For Release April 14

Advanced Placement Institute in Calculus at SDSU this Summer High School Teachers to Receive Training to Prepare Students

PIERRE—The South Dakota Board of Regents will host an Advanced Placement Institute in calculus at South Dakota State University from June 21 to 26, 1998. The institute will be offered to high school teachers who want to prepare students for the Advanced Placement (AP) examination in calculus.

The Regents are hosting this institute and three others this summer in response to requests from leaders in elementary and secondary education who indicated that the school districts wanted assistance in preparing teachers to offer College Board AP courses. "The Board of Regents has a specific system-wide goal of promoting cooperation with the school districts in South Dakota. When the representatives from the public schools asked for AP training, the university presidents were happy to develop the training institutes," said Regents Executive Director Robert T. Tad Perry. The universities are supporting these institutes in part with funds redirected in their budgets as a result of the Reinvestments Through Efficiencies program, implemented by the Regents in 1996.

The AP program offers high school students an opportunity to study a course, such as calculus, at the college level. The students study a subject in a special AP course, in an honors class, or in independent study. Then they demonstrate their knowledge and skill by taking the College Board’s AP examination. Colleges and universities award credit based on AP examination scores. "High school students who achieve acceptable scores can earn college credit or skip lower level courses. This way they can reduce the cost of college education by reducing the number of courses they need to complete a degree," said Perry.

The calculus institute will be under the direction of Dr. Jan Vandever, SDSU professor of mathematics and statistics. Vandever serves as advisor to most mathematics undergraduates who seek teacher certification. Active in the National Council of Teachers of Mathematics, she established a chapter at SDSU.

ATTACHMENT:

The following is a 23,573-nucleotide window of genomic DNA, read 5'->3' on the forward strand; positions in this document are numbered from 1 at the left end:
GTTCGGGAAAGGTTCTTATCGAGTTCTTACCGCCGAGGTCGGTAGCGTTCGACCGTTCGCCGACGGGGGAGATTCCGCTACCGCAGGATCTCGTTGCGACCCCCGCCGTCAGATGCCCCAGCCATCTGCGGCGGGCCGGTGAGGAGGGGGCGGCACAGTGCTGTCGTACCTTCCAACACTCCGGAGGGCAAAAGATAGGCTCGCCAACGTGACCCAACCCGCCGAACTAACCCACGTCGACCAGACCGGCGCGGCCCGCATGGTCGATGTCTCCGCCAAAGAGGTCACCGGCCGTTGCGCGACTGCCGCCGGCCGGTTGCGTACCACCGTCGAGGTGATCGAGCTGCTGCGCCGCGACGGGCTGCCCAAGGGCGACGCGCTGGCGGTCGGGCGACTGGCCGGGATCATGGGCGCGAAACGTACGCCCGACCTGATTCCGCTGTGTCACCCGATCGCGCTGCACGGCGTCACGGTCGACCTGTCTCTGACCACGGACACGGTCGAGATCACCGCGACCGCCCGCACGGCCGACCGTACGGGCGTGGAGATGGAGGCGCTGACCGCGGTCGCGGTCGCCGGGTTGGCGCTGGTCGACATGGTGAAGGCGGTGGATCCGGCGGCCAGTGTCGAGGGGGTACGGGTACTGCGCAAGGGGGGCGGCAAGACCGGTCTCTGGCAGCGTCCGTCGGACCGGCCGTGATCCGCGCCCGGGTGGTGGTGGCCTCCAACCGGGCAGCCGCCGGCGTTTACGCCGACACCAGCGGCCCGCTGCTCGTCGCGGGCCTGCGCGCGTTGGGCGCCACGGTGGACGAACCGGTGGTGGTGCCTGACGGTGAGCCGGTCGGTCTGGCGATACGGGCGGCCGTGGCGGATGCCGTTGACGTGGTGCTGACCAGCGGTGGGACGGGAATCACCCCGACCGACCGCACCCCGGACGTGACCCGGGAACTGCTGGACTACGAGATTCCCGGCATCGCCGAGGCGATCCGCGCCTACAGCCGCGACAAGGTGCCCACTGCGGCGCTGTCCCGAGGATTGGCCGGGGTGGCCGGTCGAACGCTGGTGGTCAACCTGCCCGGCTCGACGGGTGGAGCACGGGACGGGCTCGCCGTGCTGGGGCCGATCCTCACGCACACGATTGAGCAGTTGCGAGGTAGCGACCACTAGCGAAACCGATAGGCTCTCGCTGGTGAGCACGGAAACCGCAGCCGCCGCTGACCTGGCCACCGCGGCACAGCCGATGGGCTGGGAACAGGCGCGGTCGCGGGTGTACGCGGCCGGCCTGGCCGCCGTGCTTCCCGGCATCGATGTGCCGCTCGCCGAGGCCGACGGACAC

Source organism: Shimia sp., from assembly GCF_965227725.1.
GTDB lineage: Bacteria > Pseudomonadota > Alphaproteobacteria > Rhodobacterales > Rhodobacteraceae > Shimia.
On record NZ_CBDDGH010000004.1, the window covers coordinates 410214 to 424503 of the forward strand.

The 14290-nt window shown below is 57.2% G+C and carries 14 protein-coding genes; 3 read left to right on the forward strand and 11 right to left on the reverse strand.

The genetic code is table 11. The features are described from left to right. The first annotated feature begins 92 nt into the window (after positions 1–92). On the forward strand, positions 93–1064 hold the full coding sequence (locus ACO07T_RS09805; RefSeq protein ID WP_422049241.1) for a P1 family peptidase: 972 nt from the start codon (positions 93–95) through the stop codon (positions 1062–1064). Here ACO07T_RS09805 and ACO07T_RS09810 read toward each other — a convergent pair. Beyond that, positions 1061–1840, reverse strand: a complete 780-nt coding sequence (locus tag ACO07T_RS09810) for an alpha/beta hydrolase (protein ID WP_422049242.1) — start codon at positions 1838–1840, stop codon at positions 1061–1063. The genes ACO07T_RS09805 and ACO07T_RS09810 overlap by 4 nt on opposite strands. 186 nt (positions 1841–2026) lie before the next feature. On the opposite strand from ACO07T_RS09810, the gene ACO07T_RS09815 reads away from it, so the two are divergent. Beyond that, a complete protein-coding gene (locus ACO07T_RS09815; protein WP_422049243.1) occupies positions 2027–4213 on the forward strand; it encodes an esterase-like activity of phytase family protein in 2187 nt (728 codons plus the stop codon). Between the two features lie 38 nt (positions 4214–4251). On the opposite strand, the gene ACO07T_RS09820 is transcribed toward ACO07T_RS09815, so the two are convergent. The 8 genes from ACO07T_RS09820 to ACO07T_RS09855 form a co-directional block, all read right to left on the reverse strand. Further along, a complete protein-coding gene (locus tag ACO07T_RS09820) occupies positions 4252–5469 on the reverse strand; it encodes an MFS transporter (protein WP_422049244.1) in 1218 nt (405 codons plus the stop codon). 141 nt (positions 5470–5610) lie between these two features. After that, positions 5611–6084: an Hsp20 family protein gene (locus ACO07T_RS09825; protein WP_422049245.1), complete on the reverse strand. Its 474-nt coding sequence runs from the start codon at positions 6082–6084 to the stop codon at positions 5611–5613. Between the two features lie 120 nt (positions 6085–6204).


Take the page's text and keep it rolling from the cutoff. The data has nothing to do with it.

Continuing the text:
High schools offering AP courses are making a commitment to teach a course that is equivalent to an entry-level college course. The College Board does not require that the high school teachers have any special training but it does encourage teachers to attend special workshops or courses intended to assist them. The calculus institute at SDSU will provide them with course content, teaching methods, and information on how to prepare their students for the AP examination. They can use this information to help their students get ready for the exam, said Perry.

Announcements and application materials have been mailed to school board presidents, superintendents, and secondary principals. Any interested teacher should contact his or her school officials for more information. Enrollment in the institute is limited to 25 participants. Preference will be given to teachers who will be teaching an AP course in calculus in the 1998-99 school year. Applications should be mailed to SDSU. The deadline is Friday, May 15.

More information about the AP calculus institute can be obtained by contacting Dr. Ken Yocom at SDSU at (605) 688-6196. Yocom, head of the Mathematics Department at SDSU, said, "High school administrators and teachers tell me that parents are pushing for calculus in high school. AP calculus is the best way to do this. The AP credit is accepted at most major universities." All South Dakota public universities award credit for acceptable scores on the AP calculus exams.

Other AP institutes will be held this summer: Economics at the University of South Dakota from June 14 to 19; English Literature and Composition at South Dakota School of Mines and Technology from June 21 to 26; and United States History at Northern State University from July 12 to 17. Superintendents and principals may obtain College Board materials on the AP program from Dr. Paul Gough at the Board of Regents at (605) 773-3455. The Regents’ AP policies are available on the Internet at the Board’s web site .

AP exams are offered nationally in May each year. In 1997, 16 percent of South Dakota high schools offered AP preparation. Nationally that number is 53%. "Of course, we would hope that more school districts take advantage of this opportunity to let their college-bound students get started on their college education early. The Regents want to do their part to help South Dakota schools enrich their curriculum," said Perry. Last year 882 South Dakota students took 1165 AP exams.

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